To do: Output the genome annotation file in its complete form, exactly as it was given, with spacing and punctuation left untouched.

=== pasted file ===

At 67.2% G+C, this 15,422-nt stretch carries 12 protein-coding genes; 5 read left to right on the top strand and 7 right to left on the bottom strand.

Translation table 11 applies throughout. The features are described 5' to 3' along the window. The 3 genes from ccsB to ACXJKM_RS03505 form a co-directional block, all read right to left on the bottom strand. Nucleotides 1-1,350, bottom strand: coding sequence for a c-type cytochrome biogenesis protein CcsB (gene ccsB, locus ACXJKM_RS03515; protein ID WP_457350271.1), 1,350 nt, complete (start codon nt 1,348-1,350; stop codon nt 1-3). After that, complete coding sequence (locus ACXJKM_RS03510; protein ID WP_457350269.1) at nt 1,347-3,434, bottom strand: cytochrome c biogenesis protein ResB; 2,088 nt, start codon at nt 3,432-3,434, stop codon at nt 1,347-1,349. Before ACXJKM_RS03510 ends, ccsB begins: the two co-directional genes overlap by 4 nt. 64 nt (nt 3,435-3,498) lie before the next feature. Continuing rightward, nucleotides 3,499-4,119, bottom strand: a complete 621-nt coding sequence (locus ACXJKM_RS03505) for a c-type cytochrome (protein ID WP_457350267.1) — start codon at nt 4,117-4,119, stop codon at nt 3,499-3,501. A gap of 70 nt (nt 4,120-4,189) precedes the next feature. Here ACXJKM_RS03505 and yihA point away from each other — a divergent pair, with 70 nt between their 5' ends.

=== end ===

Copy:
At 67.2% G+C, this 15,422-nt stretch carries 12 protein-coding genes; 5 read left to right on the top strand and 7 right to left on the bottom strand.

Translation table 11 applies throughout. The features are described 5' to 3' along the window. The 3 genes from ccsB to ACXJKM_RS03505 form a co-directional block, all read right to left on the bottom strand. Nucleotides 1-1,350, bottom strand: coding sequence for a c-type cytochrome biogenesis protein CcsB (gene ccsB, locus ACXJKM_RS03515; protein ID WP_457350271.1), 1,350 nt, complete (start codon nt 1,348-1,350; stop codon nt 1-3). After that, complete coding sequence (locus ACXJKM_RS03510; protein ID WP_457350269.1) at nt 1,347-3,434, bottom strand: cytochrome c biogenesis protein ResB; 2,088 nt, start codon at nt 3,432-3,434, stop codon at nt 1,347-1,349. Before ACXJKM_RS03510 ends, ccsB begins: the two co-directional genes overlap by 4 nt. 64 nt (nt 3,435-3,498) lie before the next feature. Continuing rightward, nucleotides 3,499-4,119, bottom strand: a complete 621-nt coding sequence (locus ACXJKM_RS03505) for a c-type cytochrome (protein ID WP_457350267.1) — start codon at nt 4,117-4,119, stop codon at nt 3,499-3,501. A gap of 70 nt (nt 4,120-4,189) precedes the next feature. Here ACXJKM_RS03505 and yihA point away from each other — a divergent pair, with 70 nt between their 5' ends.